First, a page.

Fly By Night


Frances Hardinge


Science Fiction / Fantasy


Date Reviewed:

October 30, 2018

rances Hardinge is a great author, I have yet to read a book of hers that I didn't admire. Her first book I read was A Face Like Glass, which I thought was a dazzling fantasy novel, in its world building and inventiveness. Next I read The Lie Tree, which has a very different tone, but is still full of magic and tension. Now I have finished Fly By Night, another clever construction of whacky characters and even more bizarre societies. Hardinge reminds me a little of the writings of Jack Vance, who was a master of describing unique civilizations and their strange denizens. Vance also loved obscure words, and Hardinge also employs plenty of unusual words - the plot of this story revolves around printing presses and published words. Like Vance, Hardinge also loves fanciful names: Lady Tamarind Avourlace, Aramai Goshawk , Black Captain Blythe, and of course, the heroine, Mosca Mye, whose name means Fly. It seems that the hour when you are born determines which saint you must be named after, and Mosca was born in the hours of Goodman Palpitattle, He Who Keeps Flies out of Jams and Butterchurns. There are lots of crazy customs in Hardinge's world, but of course it seems normal to the people who live there.

Young Mosca Mye is an orphan, she's been living under the tough rule of her cruel uncle. Her pet goose, the cantankerous Saracene, is her only friend. Sick of her uncle's abuse, Mosca decides to free a loquacious prisoner, Eponymous Clent, from the stocks and make her escape with him. But in the course of the rescue, Mye burns down her uncle's mill - accidentally of course - and so the pair must truly flee from Clough. Mosca soon discovers that the eloquent Clent is nothing but a lying, charming conman, but they find that they are forced to fall into together to survive. The two join forces, but they don't exactly become friends. More like comrades of convenience. They certainly can't trust one another!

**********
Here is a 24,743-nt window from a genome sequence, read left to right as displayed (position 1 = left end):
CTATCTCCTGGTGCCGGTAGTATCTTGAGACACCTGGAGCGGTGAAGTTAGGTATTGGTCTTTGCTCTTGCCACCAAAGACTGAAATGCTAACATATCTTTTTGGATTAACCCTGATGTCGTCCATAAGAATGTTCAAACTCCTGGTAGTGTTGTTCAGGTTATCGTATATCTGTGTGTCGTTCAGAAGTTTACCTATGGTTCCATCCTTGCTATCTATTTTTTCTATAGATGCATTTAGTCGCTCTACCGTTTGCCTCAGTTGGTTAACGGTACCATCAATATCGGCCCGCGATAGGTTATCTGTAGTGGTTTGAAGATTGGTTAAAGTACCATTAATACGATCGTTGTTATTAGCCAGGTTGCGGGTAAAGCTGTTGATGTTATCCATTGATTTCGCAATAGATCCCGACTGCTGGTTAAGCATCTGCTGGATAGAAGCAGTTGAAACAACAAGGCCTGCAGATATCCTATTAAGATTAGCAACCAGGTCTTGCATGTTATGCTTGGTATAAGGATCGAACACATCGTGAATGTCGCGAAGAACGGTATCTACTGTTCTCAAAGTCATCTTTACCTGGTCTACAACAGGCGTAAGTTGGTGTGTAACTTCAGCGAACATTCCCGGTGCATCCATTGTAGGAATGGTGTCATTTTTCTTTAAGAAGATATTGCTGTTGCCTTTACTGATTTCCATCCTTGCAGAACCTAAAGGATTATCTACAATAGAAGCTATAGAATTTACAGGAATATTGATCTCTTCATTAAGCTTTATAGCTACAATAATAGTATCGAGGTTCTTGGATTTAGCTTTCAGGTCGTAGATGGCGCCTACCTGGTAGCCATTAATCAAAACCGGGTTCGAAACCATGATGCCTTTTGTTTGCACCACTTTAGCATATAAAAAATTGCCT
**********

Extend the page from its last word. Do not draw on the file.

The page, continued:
Mosca and Eponymous find themselves in the city of Mandelion, which is ruled by powerful guilds. There are the locksmiths, the watermen, and the exceptionaly powerful stationers guild. The stationers control the printing of any document, book or pamphlet, and so have great control over the dissemination of knowledge. But a radical (or a group of radicals) are printing up revolutionary handbills, and so must be crushed. Desperate for money, Eponymous offers to work as a spy, and so enlists Mosca in intrigue and daring-do.

In addition to the guilds, there are aristocrats ruling the city states of the Fractured Realm (it is called this because the kingdom has been riven by Civil War, until the terrifying Birdcatchers were completely wiped out - or were they? The Duke of Mandelion, Vocado Avourlace, is unmarried, and so has no heir. There are various schemes afoot to seize power, and Eponymous and Mosca find themselve in the middle of the intrigue. There is a lot going. Escapes. Plots. Discoveries. It is all great fun. Who knew a goose could be so terrifying?

This book is shelved on the Young Adult section, but I greatly enjoyed and recommend it.